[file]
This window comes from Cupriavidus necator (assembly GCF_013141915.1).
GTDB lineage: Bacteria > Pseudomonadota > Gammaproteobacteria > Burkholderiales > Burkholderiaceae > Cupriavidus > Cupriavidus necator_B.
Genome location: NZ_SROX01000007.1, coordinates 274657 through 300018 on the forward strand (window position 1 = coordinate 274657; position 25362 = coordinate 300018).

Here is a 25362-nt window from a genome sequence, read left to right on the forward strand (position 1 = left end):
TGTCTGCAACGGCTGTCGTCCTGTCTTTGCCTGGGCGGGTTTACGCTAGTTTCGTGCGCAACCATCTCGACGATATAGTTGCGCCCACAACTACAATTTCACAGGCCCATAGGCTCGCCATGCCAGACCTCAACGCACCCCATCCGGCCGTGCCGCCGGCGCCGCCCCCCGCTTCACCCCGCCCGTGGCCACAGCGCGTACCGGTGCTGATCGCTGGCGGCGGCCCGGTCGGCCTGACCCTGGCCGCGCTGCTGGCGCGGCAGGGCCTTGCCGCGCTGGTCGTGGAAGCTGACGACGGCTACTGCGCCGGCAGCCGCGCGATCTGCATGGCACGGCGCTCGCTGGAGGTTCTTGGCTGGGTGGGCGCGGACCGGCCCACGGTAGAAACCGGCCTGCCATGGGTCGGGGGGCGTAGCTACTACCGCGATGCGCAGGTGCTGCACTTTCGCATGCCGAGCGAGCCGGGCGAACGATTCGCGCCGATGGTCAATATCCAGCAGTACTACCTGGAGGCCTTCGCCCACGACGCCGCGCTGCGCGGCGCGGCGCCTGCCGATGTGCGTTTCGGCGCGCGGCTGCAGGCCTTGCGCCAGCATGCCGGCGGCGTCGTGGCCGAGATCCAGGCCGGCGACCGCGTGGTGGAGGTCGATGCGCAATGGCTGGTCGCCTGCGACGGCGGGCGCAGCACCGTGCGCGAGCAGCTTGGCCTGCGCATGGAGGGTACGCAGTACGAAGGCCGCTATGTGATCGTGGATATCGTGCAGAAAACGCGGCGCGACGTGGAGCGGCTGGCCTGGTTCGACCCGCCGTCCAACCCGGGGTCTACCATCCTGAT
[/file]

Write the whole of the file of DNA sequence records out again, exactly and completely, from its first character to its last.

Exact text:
This window comes from Cupriavidus necator (assembly GCF_013141915.1).
GTDB lineage: Bacteria > Pseudomonadota > Gammaproteobacteria > Burkholderiales > Burkholderiaceae > Cupriavidus > Cupriavidus necator_B.
Genome location: NZ_SROX01000007.1, coordinates 274657 through 300018 on the forward strand (window position 1 = coordinate 274657; position 25362 = coordinate 300018).

Here is a 25362-nt window from a genome sequence, read left to right on the forward strand (position 1 = left end):
TGTCTGCAACGGCTGTCGTCCTGTCTTTGCCTGGGCGGGTTTACGCTAGTTTCGTGCGCAACCATCTCGACGATATAGTTGCGCCCACAACTACAATTTCACAGGCCCATAGGCTCGCCATGCCAGACCTCAACGCACCCCATCCGGCCGTGCCGCCGGCGCCGCCCCCCGCTTCACCCCGCCCGTGGCCACAGCGCGTACCGGTGCTGATCGCTGGCGGCGGCCCGGTCGGCCTGACCCTGGCCGCGCTGCTGGCGCGGCAGGGCCTTGCCGCGCTGGTCGTGGAAGCTGACGACGGCTACTGCGCCGGCAGCCGCGCGATCTGCATGGCACGGCGCTCGCTGGAGGTTCTTGGCTGGGTGGGCGCGGACCGGCCCACGGTAGAAACCGGCCTGCCATGGGTCGGGGGGCGTAGCTACTACCGCGATGCGCAGGTGCTGCACTTTCGCATGCCGAGCGAGCCGGGCGAACGATTCGCGCCGATGGTCAATATCCAGCAGTACTACCTGGAGGCCTTCGCCCACGACGCCGCGCTGCGCGGCGCGGCGCCTGCCGATGTGCGTTTCGGCGCGCGGCTGCAGGCCTTGCGCCAGCATGCCGGCGGCGTCGTGGCCGAGATCCAGGCCGGCGACCGCGTGGTGGAGGTCGATGCGCAATGGCTGGTCGCCTGCGACGGCGGGCGCAGCACCGTGCGCGAGCAGCTTGGCCTGCGCATGGAGGGTACGCAGTACGAAGGCCGCTATGTGATCGTGGATATCGTGCAGAAAACGCGGCGCGACGTGGAGCGGCTGGCCTGGTTCGACCCGCCGTCCAACCCGGGGTCTACCATCCTGAT